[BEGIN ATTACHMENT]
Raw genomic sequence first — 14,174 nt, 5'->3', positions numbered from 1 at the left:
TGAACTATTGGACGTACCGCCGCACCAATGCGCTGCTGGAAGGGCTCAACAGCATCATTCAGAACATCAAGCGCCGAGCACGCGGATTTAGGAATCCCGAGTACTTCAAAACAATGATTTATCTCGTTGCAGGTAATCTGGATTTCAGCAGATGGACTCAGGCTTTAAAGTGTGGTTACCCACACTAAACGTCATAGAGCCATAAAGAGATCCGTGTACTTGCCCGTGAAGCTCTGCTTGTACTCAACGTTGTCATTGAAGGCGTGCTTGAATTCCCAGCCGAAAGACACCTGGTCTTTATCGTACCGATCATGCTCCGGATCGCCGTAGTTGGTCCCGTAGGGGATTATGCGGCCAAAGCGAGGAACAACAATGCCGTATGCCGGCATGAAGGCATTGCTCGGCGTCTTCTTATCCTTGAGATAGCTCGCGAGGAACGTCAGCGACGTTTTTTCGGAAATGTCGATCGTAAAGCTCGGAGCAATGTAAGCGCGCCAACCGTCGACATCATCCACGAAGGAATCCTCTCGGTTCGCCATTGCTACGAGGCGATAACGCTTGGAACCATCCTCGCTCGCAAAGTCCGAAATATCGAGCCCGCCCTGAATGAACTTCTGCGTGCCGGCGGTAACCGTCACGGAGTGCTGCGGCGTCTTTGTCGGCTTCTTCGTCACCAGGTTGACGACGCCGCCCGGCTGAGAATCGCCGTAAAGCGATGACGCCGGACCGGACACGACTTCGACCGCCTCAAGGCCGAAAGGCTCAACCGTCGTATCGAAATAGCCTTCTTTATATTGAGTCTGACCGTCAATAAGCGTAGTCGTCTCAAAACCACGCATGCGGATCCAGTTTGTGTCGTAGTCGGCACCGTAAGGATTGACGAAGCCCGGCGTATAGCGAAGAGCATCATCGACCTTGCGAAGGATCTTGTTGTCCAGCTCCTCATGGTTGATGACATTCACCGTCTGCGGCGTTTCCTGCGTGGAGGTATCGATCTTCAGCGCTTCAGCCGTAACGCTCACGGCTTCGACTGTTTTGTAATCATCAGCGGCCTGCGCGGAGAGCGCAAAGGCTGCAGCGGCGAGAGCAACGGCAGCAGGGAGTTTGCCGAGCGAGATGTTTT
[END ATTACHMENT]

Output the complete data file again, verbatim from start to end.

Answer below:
Raw genomic sequence first — 14,174 nt, 5'->3', positions numbered from 1 at the left:
TGAACTATTGGACGTACCGCCGCACCAATGCGCTGCTGGAAGGGCTCAACAGCATCATTCAGAACATCAAGCGCCGAGCACGCGGATTTAGGAATCCCGAGTACTTCAAAACAATGATTTATCTCGTTGCAGGTAATCTGGATTTCAGCAGATGGACTCAGGCTTTAAAGTGTGGTTACCCACACTAAACGTCATAGAGCCATAAAGAGATCCGTGTACTTGCCCGTGAAGCTCTGCTTGTACTCAACGTTGTCATTGAAGGCGTGCTTGAATTCCCAGCCGAAAGACACCTGGTCTTTATCGTACCGATCATGCTCCGGATCGCCGTAGTTGGTCCCGTAGGGGATTATGCGGCCAAAGCGAGGAACAACAATGCCGTATGCCGGCATGAAGGCATTGCTCGGCGTCTTCTTATCCTTGAGATAGCTCGCGAGGAACGTCAGCGACGTTTTTTCGGAAATGTCGATCGTAAAGCTCGGAGCAATGTAAGCGCGCCAACCGTCGACATCATCCACGAAGGAATCCTCTCGGTTCGCCATTGCTACGAGGCGATAACGCTTGGAACCATCCTCGCTCGCAAAGTCCGAAATATCGAGCCCGCCCTGAATGAACTTCTGCGTGCCGGCGGTAACCGTCACGGAGTGCTGCGGCGTCTTTGTCGGCTTCTTCGTCACCAGGTTGACGACGCCGCCCGGCTGAGAATCGCCGTAAAGCGATGACGCCGGACCGGACACGACTTCGACCGCCTCAAGGCCGAAAGGCTCAACCGTCGTATCGAAATAGCCTTCTTTATATTGAGTCTGACCGTCAATAAGCGTAGTCGTCTCAAAACCACGCATGCGGATCCAGTTTGTGTCGTAGTCGGCACCGTAAGGATTGACGAAGCCCGGCGTATAGCGAAGAGCATCATCGACCTTGCGAAGGATCTTGTTGTCCAGCTCCTCATGGTTGATGACATTCACCGTCTGCGGCGTTTCCTGCGTGGAGGTATCGATCTTCAGCGCTTCAGCCGTAACGCTCACGGCTTCGACTGTTTTGTAATCATCAGCGGCCTGCGCGGAGAGCGCAAAGGCTGCAGCGGCGAGAGCAACGGCAGCAGGGAGTTTGCCGAGCGAGATGTTTT